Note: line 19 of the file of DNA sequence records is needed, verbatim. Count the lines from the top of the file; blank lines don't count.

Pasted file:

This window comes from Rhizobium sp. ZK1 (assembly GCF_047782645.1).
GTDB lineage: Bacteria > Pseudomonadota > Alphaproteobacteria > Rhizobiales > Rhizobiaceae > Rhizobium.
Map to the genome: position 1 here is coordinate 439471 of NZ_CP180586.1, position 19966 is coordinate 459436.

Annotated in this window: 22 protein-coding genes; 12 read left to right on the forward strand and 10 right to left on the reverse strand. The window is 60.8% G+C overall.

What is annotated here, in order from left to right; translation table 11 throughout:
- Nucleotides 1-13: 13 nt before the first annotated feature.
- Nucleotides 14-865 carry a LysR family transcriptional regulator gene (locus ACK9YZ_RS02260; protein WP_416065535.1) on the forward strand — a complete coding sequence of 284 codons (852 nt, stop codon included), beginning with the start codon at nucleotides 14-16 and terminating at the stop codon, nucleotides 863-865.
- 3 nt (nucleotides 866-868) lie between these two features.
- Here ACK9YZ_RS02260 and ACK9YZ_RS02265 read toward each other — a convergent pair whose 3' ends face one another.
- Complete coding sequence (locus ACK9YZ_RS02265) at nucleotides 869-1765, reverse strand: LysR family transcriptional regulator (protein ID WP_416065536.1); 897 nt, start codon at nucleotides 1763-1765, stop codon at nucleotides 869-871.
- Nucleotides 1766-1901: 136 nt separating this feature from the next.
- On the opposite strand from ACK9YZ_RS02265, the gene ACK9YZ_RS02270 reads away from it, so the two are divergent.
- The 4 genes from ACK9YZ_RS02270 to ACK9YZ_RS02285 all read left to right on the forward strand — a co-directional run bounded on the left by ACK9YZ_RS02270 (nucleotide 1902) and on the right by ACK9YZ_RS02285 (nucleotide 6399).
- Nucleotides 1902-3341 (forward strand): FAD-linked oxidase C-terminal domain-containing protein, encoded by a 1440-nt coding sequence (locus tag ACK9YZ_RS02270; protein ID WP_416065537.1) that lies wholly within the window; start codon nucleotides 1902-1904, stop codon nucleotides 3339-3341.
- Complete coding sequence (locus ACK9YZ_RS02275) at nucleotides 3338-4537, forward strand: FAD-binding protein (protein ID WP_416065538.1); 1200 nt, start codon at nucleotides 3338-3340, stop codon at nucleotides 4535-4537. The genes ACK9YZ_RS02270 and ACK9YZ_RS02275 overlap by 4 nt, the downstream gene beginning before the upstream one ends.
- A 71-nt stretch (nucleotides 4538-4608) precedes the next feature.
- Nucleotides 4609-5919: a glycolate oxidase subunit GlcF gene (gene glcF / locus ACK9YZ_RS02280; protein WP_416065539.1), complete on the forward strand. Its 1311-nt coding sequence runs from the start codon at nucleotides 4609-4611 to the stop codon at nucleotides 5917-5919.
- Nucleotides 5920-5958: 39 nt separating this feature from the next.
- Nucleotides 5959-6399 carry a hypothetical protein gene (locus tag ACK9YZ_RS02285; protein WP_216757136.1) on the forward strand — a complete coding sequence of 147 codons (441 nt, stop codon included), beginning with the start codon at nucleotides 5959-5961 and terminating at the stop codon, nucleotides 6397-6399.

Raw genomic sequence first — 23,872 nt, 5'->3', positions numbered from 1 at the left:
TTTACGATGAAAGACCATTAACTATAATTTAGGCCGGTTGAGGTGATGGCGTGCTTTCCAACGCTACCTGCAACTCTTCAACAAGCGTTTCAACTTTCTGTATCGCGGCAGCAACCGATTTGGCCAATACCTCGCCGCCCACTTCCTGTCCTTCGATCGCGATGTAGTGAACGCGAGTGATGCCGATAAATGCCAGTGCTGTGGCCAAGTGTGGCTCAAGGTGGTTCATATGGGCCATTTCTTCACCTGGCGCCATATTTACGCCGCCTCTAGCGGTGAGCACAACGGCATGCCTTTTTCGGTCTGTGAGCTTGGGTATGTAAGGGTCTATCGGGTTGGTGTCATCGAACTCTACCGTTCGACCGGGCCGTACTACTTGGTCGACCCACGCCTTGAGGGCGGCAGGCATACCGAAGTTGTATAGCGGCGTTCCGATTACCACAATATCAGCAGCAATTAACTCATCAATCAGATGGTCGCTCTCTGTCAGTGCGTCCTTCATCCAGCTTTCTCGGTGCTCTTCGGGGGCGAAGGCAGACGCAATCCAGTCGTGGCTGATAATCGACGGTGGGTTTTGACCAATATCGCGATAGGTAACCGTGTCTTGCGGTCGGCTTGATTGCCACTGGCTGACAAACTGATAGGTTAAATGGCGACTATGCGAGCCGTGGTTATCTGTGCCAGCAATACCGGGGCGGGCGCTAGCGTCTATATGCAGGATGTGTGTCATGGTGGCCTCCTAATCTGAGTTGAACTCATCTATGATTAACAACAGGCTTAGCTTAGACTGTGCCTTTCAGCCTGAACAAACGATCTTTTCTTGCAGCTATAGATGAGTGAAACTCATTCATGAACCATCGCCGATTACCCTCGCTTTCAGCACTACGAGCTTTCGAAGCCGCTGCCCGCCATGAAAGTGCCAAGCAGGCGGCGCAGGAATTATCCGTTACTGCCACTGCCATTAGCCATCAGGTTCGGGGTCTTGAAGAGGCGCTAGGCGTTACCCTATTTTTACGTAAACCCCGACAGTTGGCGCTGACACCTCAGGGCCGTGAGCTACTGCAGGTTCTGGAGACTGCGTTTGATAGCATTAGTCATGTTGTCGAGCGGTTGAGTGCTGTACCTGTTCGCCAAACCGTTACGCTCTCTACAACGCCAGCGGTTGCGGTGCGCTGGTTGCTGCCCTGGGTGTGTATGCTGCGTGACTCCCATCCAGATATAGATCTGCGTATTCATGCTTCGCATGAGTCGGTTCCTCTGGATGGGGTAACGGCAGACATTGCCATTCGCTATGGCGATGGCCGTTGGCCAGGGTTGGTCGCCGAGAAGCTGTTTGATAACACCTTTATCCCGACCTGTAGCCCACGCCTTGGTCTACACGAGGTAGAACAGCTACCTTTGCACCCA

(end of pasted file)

- Nucleotides 5959-6399 carry a hypothetical protein gene (locus tag ACK9YZ_RS02285; protein WP_216757136.1) on the forward strand — a complete coding sequence of 147 codons (441 nt, stop codon included), beginning with the start codon at nucleotides 5959-5961 and terminating at the stop codon, nucleotides 6397-6399.